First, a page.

Simeon and Anna have at least two things in common, one minor and one major.  First it seems that they were both well on in years.  We are told that Anna had reached the age of 84 and, whilst we are not told Simeon’s age expressly, we are certainly given the impression that he is on the verge of death and has been hanging on for this moment.  God had promised Simeon that he would not die until he had seen the Messiah and, when he saw Jesus, Simeon’s words, are saying that he can now die in peace:

Lord, now lettest thou thy servant depart in peace, according to thy word.  For mine eyes have seen thy salvation, which thou hast prepared before the face of all people.  To be a light to lighten the gentiles, and to be the glory of thy people Israel.”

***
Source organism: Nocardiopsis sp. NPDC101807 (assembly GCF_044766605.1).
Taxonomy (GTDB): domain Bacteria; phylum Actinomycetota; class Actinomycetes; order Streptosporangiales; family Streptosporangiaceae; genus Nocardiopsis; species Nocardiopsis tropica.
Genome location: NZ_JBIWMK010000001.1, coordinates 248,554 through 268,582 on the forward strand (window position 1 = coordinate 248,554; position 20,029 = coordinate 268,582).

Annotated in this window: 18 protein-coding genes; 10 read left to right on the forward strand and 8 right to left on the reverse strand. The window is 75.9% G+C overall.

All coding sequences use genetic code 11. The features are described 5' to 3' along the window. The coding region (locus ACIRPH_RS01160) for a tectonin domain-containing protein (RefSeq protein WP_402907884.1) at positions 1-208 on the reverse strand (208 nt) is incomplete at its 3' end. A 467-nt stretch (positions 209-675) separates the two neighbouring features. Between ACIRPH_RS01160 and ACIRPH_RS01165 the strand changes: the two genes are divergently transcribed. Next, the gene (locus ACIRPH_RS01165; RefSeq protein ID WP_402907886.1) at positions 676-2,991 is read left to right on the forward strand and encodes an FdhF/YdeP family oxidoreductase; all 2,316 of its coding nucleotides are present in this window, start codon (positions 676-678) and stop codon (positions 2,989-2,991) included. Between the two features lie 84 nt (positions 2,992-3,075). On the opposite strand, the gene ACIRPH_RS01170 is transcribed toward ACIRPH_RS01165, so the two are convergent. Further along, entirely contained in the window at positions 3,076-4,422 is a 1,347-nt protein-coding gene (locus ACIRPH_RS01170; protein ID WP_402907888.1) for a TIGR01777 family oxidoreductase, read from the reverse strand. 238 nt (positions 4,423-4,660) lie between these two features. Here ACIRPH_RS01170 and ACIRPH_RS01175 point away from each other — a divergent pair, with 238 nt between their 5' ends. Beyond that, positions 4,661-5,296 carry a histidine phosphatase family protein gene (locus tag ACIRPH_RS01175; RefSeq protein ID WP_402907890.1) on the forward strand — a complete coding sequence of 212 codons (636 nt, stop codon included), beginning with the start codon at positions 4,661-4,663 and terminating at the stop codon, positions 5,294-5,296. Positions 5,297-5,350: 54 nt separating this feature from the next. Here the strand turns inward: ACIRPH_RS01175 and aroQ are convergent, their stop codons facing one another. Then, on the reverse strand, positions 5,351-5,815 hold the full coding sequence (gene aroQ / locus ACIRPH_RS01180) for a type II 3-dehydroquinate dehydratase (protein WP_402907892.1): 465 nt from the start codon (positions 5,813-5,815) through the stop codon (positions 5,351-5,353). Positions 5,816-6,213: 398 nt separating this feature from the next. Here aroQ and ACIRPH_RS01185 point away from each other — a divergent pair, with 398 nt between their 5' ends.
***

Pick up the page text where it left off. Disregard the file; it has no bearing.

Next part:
Simeon didn’t actually speak in the King James Version but these words are familiar to regular church goers as the Nunc Dimittis, which is part of our Evening Prayer and sung at Evensong. 

Although this scene could hardly be more Jewish, Simeon makes it clear that Jesus is not merely the consolation of Israel for which he has been waiting but is also a light to the gentiles, which is the whole, non-Jewish world. It is of course that imagery of Jesus as light coming into the world which we represent when we give a lit candle to the newly baptised and which we represent here today with our own candles for candlemas.